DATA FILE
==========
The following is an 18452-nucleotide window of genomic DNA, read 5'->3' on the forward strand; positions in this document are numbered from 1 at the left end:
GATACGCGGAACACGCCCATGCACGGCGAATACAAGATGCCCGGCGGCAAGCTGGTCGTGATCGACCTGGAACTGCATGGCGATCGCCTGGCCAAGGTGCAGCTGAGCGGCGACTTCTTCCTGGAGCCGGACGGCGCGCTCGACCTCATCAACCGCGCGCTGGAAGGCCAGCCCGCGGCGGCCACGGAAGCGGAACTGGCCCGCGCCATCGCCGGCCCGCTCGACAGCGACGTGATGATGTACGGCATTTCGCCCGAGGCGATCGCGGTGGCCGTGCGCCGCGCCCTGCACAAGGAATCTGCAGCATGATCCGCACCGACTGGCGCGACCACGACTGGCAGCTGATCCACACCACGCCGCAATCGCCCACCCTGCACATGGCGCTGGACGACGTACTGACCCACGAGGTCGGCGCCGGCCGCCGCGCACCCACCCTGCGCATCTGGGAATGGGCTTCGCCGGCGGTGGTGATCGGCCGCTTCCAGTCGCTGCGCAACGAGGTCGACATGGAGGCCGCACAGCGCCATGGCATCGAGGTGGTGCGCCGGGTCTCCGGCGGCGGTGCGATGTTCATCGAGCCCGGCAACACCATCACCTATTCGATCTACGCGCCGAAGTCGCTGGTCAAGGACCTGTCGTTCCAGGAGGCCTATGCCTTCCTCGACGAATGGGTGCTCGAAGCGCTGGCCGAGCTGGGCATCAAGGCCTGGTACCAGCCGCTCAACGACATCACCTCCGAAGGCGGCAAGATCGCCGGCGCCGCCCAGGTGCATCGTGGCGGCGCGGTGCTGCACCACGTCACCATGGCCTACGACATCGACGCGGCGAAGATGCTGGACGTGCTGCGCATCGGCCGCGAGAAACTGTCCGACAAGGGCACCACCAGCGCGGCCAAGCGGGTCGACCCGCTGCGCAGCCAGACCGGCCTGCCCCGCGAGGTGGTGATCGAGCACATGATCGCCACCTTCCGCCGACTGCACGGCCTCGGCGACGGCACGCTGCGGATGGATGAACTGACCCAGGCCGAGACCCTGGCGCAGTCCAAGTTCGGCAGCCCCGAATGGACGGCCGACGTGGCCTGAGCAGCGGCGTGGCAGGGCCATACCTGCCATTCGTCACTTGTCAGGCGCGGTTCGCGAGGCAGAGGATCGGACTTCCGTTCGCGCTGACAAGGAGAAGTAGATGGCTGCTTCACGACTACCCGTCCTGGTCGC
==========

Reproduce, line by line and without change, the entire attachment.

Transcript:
The following is an 18452-nucleotide window of genomic DNA, read 5'->3' on the forward strand; positions in this document are numbered from 1 at the left end:
GATACGCGGAACACGCCCATGCACGGCGAATACAAGATGCCCGGCGGCAAGCTGGTCGTGATCGACCTGGAACTGCATGGCGATCGCCTGGCCAAGGTGCAGCTGAGCGGCGACTTCTTCCTGGAGCCGGACGGCGCGCTCGACCTCATCAACCGCGCGCTGGAAGGCCAGCCCGCGGCGGCCACGGAAGCGGAACTGGCCCGCGCCATCGCCGGCCCGCTCGACAGCGACGTGATGATGTACGGCATTTCGCCCGAGGCGATCGCGGTGGCCGTGCGCCGCGCCCTGCACAAGGAATCTGCAGCATGATCCGCACCGACTGGCGCGACCACGACTGGCAGCTGATCCACACCACGCCGCAATCGCCCACCCTGCACATGGCGCTGGACGACGTACTGACCCACGAGGTCGGCGCCGGCCGCCGCGCACCCACCCTGCGCATCTGGGAATGGGCTTCGCCGGCGGTGGTGATCGGCCGCTTCCAGTCGCTGCGCAACGAGGTCGACATGGAGGCCGCACAGCGCCATGGCATCGAGGTGGTGCGCCGGGTCTCCGGCGGCGGTGCGATGTTCATCGAGCCCGGCAACACCATCACCTATTCGATCTACGCGCCGAAGTCGCTGGTCAAGGACCTGTCGTTCCAGGAGGCCTATGCCTTCCTCGACGAATGGGTGCTCGAAGCGCTGGCCGAGCTGGGCATCAAGGCCTGGTACCAGCCGCTCAACGACATCACCTCCGAAGGCGGCAAGATCGCCGGCGCCGCCCAGGTGCATCGTGGCGGCGCGGTGCTGCACCACGTCACCATGGCCTACGACATCGACGCGGCGAAGATGCTGGACGTGCTGCGCATCGGCCGCGAGAAACTGTCCGACAAGGGCACCACCAGCGCGGCCAAGCGGGTCGACCCGCTGCGCAGCCAGACCGGCCTGCCCCGCGAGGTGGTGATCGAGCACATGATCGCCACCTTCCGCCGACTGCACGGCCTCGGCGACGGCACGCTGCGGATGGATGAACTGACCCAGGCCGAGACCCTGGCGCAGTCCAAGTTCGGCAGCCCCGAATGGACGGCCGACGTGGCCTGAGCAGCGGCGTGGCAGGGCCATACCTGCCATTCGTCACTTGTCAGGCGCGGTTCGCGAGGCAGAGGATCGGACTTCCGTTCGCGCTGACAAGGAGAAGTAGATGGCTGCTTCACGACTACCCGTCCTGGTCGC